Mott the Hoople's self-titled debut album was released in November 1969 in the United Kingdom and a little bit later in the United States. It proved to be somewhat successful, going to no. 66 in the UK and no 185 in the U.S. Their second album, Mad Shadows (released in September 1970), went to no. 48 in the UK, but did not chart at all in the U.S. Unfortunately it was also poorly received by critics. Their third album, Wildlife, peaked at no. 44 in the Untied Kingdom, but also received bad reviews. Their fourth album, Brain Capers, released in November 1971, failed to chart in the UK or the U.S. It was the only Mott the Hoople album ever to do so. The band came very close to breaking up at the time.
Fortunately for Mott the Hoople, up and coming rock star David Bowie was a long time fan of the band. When he heard that they were close to splitting up, he offered them the song "Suffragette City" (which ultimately appeared on his album Ziggy Stardust and the Spiders of Mars). They turned it down, at which point David Bowie wrote the song "All the Young Dudes" for them. "All the Young Dudes" proved to be a hit on both sides of the Pond, going to no. 3 in the United Kingdom and no. 37 in the United States. David Bowie produced their next album, All the Young Dudes, released in September 1972. The album did well. It went to no. 21 in the UK and no. 89 in the U.S.
The band's next two albums would perform even better. Mott (released in July 1973) went to no. 7 in the UK and no. 35 in the U.S. The Hoople (released in March 1974) went to no. 11 in the UK and no. 28 in the U.S. The band also saw further success with some of their singles. "Honaloochie Boogie", "All the Way from Memphis", and "Roll Away the Stone" all hit the top twenty of the British singles chart.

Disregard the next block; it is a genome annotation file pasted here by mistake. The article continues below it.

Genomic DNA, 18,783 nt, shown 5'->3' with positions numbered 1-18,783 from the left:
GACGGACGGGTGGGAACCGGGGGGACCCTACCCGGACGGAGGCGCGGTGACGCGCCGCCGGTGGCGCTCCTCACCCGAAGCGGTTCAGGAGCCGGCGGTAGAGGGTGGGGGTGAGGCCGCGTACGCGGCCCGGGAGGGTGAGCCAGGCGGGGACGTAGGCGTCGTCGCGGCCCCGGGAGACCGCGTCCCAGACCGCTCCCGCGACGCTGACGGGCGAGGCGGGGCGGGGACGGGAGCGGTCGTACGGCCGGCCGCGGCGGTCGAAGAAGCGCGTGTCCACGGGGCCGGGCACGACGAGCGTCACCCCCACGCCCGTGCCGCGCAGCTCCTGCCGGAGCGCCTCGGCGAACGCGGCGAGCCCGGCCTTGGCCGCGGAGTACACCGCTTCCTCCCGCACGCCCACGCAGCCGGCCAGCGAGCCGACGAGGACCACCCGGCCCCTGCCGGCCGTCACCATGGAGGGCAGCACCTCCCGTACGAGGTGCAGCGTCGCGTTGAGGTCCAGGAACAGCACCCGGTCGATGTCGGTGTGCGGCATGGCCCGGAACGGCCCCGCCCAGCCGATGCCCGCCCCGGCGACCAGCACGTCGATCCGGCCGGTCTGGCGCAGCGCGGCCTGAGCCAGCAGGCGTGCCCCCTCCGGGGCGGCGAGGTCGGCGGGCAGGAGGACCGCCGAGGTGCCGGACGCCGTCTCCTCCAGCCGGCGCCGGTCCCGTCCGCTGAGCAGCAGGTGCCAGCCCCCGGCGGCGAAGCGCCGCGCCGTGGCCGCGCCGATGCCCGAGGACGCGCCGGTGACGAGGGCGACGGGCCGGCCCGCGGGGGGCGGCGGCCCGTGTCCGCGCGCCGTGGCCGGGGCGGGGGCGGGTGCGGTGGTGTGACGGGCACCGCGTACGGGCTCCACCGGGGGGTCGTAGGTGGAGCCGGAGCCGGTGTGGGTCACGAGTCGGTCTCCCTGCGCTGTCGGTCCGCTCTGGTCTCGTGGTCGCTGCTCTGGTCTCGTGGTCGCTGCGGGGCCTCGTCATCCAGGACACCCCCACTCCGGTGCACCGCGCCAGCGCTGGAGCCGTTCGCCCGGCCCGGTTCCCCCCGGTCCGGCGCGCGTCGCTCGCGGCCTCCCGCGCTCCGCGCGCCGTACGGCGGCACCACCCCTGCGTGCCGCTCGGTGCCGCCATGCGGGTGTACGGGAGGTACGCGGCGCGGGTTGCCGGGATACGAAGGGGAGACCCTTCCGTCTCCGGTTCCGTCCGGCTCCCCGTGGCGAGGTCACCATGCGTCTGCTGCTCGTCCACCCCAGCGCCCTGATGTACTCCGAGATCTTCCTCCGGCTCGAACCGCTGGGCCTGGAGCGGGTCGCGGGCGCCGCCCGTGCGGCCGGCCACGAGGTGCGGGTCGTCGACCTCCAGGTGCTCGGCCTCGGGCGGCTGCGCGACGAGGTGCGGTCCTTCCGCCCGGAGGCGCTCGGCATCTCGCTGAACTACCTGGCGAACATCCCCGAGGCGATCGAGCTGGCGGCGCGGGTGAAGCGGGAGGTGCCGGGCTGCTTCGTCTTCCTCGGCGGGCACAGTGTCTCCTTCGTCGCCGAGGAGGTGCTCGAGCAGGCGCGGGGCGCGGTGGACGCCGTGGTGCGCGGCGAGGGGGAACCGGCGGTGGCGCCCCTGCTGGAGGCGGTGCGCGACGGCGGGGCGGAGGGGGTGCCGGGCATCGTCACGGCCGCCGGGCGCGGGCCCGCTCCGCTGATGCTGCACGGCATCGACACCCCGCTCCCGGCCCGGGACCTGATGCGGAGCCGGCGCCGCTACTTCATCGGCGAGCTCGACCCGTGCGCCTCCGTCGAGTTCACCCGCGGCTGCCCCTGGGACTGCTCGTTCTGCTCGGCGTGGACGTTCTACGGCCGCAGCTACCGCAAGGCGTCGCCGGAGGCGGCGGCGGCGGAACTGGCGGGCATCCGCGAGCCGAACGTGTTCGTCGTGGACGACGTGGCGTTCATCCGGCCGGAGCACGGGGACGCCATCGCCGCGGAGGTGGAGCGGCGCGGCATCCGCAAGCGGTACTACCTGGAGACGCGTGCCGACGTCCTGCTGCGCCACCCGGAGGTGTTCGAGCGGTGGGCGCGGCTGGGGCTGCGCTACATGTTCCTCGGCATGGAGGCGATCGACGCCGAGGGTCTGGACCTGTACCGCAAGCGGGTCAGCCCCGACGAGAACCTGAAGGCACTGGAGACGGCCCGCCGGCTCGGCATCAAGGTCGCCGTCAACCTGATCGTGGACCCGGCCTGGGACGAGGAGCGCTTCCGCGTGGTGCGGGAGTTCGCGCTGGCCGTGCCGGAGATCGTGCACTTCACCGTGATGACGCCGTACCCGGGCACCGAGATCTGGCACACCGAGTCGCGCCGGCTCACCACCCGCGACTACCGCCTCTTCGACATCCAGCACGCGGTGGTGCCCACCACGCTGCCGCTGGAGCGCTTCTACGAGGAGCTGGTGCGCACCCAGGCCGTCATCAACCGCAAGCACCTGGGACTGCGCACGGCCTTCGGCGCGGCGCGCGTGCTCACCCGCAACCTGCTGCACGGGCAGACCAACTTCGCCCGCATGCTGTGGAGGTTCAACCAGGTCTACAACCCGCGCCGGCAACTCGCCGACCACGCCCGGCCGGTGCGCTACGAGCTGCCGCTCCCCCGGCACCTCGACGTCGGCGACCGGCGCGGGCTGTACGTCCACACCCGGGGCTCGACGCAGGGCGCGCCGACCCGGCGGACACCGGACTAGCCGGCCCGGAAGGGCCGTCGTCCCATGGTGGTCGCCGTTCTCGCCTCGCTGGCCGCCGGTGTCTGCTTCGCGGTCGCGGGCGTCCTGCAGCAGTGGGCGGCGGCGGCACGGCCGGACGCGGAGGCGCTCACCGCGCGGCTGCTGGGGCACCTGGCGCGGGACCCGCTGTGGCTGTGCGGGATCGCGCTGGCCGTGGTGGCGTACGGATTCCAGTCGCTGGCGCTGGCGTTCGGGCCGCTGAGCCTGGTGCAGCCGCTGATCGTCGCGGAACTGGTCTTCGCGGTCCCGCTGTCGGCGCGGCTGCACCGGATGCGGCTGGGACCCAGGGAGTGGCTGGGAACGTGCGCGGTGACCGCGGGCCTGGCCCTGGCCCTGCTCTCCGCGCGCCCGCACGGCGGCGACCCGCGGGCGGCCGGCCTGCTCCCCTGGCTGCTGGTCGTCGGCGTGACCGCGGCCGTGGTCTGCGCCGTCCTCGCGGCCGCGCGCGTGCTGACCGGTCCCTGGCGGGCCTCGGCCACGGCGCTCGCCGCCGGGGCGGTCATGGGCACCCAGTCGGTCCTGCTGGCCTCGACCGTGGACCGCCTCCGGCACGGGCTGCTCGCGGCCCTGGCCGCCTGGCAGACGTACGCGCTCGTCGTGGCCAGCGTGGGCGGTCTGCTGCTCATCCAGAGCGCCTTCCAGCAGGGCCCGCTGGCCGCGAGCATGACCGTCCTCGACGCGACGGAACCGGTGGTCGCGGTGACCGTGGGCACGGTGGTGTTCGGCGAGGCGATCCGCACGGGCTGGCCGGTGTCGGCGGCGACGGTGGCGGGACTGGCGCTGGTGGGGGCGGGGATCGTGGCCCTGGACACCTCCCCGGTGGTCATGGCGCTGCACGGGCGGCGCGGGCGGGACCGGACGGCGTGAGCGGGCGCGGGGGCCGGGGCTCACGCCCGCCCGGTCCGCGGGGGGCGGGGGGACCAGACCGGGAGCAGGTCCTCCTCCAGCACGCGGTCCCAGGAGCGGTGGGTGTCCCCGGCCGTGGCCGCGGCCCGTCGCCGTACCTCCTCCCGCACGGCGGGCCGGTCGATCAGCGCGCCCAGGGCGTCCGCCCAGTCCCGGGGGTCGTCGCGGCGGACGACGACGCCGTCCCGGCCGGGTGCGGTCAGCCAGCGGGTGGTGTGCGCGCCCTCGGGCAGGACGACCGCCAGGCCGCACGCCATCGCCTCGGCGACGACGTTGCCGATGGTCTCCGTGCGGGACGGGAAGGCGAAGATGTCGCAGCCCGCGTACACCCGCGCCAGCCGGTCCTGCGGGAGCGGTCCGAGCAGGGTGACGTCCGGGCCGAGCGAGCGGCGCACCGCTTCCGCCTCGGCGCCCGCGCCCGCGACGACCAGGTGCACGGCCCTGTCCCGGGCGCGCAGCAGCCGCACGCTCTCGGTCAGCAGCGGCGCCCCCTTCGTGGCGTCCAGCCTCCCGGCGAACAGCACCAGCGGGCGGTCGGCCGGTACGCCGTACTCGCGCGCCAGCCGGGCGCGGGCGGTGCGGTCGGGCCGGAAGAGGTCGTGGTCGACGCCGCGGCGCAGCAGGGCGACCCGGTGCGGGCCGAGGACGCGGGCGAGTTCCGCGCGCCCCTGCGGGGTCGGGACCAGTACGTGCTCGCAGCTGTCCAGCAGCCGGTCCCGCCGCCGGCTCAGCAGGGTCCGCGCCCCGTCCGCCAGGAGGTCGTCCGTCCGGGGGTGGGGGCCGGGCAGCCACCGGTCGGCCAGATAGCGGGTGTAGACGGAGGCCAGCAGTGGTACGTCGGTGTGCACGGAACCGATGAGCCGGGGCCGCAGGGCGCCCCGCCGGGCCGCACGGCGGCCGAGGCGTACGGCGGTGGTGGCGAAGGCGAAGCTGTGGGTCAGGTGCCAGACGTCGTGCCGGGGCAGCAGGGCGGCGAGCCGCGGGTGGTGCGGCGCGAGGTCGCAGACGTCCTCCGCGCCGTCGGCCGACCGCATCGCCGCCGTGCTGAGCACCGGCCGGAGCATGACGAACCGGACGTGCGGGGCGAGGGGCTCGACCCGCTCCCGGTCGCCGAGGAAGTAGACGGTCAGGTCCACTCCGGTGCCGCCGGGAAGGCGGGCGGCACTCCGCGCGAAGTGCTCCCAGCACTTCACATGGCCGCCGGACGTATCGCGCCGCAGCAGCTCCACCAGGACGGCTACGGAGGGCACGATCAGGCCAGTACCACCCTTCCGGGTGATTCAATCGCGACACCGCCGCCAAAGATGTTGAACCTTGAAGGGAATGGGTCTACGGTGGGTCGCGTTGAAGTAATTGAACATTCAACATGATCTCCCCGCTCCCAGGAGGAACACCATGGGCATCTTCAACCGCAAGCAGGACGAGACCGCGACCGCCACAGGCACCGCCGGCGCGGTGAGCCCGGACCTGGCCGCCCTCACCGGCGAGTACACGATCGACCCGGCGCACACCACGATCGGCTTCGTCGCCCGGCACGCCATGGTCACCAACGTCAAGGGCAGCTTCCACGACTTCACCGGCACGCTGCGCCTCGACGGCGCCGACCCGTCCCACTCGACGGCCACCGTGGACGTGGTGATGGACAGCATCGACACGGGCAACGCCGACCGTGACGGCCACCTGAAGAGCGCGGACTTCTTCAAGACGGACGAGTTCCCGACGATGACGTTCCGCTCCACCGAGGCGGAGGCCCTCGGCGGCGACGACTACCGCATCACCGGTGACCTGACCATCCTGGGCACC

Unfortunately such success would not mean Mott the Hoople would remain together. Guitarist Mick Ralphs left Mott the Hoople in 1973 to form Bad Company. He was replaced by Ariel Bender, who would later be replaced by Mick Ronson. It was after their Live album (released in 1974), that Ian Hunter and Mick Ronson left to perform as a duo. With Ian Hunter's departure, Dale Griffin, Overend Watts, and Morgan Fisher regrouped, adding guitarist Ray Major (formerly of Opal Butterfly) and lead vocalist Nigel Benjamin. They also shortened the name of the band to "Mott". Mott released two albums, Drive On (in September 1975) and Shouting and Pointing (in June 1976). Neither sold well.
Following Drive On Nigel Benjamin left the band and was replaced very briefly by Steve Hyams. John Fiddler, formerly of Medicine Head, then joined the group and they renamed themselves British Lions. British Lions only released two albums. The first, self-titled debut album (released in February 1978) only went to no. 83 on the Billboard albums chart and did not chart at all in the UK. Their second album, Trouble with Women was \released in 1980 after the band had broken up in 1979. It did not chart in either the U.S. or the UK.